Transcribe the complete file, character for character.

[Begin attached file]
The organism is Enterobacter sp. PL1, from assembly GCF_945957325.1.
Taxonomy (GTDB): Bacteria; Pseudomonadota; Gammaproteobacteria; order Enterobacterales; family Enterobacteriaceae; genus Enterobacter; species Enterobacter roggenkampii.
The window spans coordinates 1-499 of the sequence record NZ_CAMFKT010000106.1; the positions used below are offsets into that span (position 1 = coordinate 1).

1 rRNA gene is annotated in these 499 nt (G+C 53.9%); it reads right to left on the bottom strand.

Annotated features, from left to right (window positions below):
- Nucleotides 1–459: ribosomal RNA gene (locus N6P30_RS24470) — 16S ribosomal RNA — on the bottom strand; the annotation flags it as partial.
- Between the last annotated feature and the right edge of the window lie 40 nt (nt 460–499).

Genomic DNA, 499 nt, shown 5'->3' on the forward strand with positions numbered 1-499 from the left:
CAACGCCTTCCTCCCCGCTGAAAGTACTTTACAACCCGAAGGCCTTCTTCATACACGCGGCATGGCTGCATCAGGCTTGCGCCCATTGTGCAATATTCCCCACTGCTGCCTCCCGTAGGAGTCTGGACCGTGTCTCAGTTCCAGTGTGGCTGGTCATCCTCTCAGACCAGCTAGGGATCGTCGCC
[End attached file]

The organism is Enterobacter sp. PL1, from assembly GCF_945957325.1.
Taxonomy (GTDB): Bacteria; Pseudomonadota; Gammaproteobacteria; order Enterobacterales; family Enterobacteriaceae; genus Enterobacter; species Enterobacter roggenkampii.
The window spans coordinates 1-499 of the sequence record NZ_CAMFKT010000106.1; the positions used below are offsets into that span (position 1 = coordinate 1).

1 rRNA gene is annotated in these 499 nt (G+C 53.9%); it reads right to left on the bottom strand.

Annotated features, from left to right (window positions below):
- Nucleotides 1–459: ribosomal RNA gene (locus N6P30_RS24470) — 16S ribosomal RNA — on the bottom strand; the annotation flags it as partial.
- Between the last annotated feature and the right edge of the window lie 40 nt (nt 460–499).

Genomic DNA, 499 nt, shown 5'->3' on the forward strand with positions numbered 1-499 from the left:
CAACGCCTTCCTCCCCGCTGAAAGTACTTTACAACCCGAAGGCCTTCTTCATACACGCGGCATGGCTGCATCAGGCTTGCGCCCATTGTGCAATATTCCCCACTGCTGCCTCCCGTAGGAGTCTGGACCGTGTCTCAGTTCCAGTGTGGCTGGTCATCCTCTCAGACCAGCTAGGGATCGTCGCC